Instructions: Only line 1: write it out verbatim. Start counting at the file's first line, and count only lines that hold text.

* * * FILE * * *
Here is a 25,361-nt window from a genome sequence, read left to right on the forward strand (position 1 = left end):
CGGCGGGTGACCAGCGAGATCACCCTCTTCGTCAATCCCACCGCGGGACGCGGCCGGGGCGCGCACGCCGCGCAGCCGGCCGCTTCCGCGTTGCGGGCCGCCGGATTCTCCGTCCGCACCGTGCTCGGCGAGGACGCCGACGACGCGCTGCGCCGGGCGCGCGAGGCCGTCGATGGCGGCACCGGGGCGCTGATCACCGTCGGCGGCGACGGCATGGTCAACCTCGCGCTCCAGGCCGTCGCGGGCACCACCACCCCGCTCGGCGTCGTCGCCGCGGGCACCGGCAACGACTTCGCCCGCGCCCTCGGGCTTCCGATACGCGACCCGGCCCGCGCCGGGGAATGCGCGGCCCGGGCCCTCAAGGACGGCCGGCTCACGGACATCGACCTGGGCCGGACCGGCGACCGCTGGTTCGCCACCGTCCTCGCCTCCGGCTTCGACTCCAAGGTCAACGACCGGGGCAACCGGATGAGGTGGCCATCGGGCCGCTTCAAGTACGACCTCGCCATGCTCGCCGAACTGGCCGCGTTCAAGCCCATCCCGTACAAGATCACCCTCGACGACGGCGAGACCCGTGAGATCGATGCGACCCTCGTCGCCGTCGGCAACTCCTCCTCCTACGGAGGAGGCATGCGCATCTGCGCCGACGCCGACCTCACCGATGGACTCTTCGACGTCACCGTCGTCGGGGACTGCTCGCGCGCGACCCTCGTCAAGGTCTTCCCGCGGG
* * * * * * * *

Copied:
Here is a 25,361-nt window from a genome sequence, read left to right on the forward strand (position 1 = left end):